It was around midnight when a doctor came out to the waiting room, where we were sat, and asked us if we were there for James. We said that we were, and he commenced giving us the update. The doctor said he was in critical condition, but that there was hope. He said that while his right leg was shattered, and he was likely facing months on end of physical therapy, there wasn’t extensive internal damage, and that he would likely be breathing on his own in a couple of days. That was great news, I thought. Amanda asked if we would be able to visit him that night. The doctor said he wasn’t sure, but that if we wanted to, we could wait there longer, and await further updates. Tony had work early the next morning, and decided to head out. I can’t blame him, really. We said our goodbyes and assured him we would keep him posted on James. Amanda and I stayed, however. I grabbed a cup of coffee from the lounge, loaded up on cream and sugar, and just waited there. It wasn’t until around 3:45 AM, that the doctor returned to give us an update. He said that we could go see him, but only for a couple of minutes. On that, we headed up to the ICU, to see James.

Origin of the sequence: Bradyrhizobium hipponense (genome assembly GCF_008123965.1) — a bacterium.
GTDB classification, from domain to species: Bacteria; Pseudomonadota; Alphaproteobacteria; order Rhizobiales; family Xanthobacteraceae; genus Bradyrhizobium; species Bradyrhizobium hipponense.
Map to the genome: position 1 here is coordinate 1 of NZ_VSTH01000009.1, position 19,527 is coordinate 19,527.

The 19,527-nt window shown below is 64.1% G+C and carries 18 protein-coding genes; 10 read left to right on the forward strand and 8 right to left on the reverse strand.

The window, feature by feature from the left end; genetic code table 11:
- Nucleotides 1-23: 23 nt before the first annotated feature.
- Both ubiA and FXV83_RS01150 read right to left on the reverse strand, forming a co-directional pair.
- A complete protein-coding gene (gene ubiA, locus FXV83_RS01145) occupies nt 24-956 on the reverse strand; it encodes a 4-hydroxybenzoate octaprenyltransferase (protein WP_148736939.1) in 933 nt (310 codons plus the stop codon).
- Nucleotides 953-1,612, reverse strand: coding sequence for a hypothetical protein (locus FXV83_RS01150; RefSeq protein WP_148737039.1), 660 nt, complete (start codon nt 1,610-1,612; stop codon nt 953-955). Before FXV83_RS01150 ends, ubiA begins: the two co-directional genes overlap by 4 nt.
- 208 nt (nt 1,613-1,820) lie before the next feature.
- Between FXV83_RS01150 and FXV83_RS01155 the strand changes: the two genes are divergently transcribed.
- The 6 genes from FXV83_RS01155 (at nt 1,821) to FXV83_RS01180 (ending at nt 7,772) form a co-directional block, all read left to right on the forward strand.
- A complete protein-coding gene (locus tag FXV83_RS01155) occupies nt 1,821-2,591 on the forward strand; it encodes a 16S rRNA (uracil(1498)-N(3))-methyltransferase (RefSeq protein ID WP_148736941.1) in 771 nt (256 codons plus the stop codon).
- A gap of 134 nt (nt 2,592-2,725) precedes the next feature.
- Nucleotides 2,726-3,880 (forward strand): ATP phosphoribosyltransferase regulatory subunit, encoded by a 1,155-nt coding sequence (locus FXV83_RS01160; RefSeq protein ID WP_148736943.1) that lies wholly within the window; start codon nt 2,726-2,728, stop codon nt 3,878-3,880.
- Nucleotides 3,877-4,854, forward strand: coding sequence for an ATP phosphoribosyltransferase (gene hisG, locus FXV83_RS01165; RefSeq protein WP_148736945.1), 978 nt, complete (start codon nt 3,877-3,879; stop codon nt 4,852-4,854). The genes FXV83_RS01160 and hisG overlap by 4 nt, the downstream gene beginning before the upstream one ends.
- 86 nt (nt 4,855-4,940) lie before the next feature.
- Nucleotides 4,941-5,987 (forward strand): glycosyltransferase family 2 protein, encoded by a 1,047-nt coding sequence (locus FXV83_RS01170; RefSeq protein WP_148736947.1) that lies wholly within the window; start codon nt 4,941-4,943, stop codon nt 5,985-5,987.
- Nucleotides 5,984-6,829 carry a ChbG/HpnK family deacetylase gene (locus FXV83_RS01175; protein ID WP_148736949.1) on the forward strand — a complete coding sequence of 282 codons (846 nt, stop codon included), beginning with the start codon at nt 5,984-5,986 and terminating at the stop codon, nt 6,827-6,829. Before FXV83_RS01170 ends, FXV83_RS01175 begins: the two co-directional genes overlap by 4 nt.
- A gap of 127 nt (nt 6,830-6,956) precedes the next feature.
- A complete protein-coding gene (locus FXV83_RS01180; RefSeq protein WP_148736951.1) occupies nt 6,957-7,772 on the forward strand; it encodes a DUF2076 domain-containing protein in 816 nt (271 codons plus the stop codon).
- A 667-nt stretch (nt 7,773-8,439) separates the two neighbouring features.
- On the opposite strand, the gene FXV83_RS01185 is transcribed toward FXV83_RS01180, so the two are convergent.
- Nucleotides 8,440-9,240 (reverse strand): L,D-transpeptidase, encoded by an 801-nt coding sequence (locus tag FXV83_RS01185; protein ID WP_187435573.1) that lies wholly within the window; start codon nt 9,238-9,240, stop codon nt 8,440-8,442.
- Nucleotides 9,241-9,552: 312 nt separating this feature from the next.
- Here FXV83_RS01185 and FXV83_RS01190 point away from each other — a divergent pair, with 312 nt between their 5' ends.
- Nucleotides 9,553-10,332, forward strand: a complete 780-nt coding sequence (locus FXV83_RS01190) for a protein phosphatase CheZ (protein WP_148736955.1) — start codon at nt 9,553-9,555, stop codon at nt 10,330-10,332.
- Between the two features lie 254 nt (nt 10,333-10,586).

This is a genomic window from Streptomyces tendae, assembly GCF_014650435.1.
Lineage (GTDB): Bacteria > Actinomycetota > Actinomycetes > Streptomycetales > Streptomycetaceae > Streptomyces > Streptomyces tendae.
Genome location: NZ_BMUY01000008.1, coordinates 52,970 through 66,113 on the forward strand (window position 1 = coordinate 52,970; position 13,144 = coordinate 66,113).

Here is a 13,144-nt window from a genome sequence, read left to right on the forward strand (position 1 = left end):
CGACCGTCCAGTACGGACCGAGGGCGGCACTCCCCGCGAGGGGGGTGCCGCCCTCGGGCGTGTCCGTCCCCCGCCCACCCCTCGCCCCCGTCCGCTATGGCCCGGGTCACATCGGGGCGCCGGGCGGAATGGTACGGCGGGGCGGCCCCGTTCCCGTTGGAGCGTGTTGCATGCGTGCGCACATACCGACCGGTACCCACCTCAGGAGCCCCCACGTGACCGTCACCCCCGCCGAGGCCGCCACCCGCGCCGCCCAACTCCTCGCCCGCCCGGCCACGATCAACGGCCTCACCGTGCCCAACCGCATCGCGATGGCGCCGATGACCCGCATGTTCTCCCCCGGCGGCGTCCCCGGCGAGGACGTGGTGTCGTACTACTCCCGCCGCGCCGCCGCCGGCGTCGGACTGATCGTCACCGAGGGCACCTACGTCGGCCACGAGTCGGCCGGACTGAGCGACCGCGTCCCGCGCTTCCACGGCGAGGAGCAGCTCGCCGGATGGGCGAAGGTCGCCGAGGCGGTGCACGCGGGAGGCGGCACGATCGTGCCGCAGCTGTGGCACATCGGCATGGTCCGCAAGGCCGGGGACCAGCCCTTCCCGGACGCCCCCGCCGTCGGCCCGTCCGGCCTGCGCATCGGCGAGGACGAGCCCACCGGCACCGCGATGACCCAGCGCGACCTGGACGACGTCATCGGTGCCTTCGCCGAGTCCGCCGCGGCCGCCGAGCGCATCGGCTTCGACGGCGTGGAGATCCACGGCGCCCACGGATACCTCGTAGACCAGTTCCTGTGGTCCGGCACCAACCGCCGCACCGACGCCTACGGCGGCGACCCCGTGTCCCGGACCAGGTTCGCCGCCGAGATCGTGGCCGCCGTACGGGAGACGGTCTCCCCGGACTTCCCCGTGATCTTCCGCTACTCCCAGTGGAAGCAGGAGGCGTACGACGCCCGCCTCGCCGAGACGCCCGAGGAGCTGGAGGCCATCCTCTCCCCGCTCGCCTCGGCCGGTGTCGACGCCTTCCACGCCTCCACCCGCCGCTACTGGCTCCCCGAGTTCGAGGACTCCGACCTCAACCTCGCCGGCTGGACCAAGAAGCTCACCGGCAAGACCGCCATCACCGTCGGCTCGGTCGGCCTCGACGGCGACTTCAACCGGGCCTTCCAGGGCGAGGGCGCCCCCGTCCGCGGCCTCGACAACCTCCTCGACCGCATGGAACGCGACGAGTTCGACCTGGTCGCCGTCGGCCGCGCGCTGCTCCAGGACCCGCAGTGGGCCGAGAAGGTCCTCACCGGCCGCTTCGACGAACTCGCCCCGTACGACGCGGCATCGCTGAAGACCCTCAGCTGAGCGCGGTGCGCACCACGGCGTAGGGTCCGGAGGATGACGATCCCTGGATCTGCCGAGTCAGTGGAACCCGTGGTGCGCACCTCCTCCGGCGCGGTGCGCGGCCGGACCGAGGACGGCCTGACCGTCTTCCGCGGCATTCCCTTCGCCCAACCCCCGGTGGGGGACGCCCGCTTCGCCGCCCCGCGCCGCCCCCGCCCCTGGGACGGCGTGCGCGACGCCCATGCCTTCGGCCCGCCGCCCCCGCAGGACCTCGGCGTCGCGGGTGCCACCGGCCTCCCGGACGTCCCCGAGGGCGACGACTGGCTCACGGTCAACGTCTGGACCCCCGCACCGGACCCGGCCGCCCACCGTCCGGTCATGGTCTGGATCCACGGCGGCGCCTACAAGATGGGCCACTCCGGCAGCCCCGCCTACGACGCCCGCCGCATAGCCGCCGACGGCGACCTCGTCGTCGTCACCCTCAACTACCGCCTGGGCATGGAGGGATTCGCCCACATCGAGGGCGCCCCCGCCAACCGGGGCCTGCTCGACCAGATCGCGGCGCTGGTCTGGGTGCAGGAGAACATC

We got off the elevator on the sixth floor and headed to room 623. It was admittedly hard to see our friend in such a state, with tubes and electrodes everywhere. Amanda had a very hard time seeing him like this, and understandably so. Teary-eyed, and clearly in an extreme state of distress, she told him that she loved him, and that she was pulling for him to make it through. I said a prayer in my head for my friend, and not long after, we left. I got home around 4:30 AM, which was easily the latest I had been up since my college days. I was beat. I went to bed, and as soon as I laid down, I was out like a light.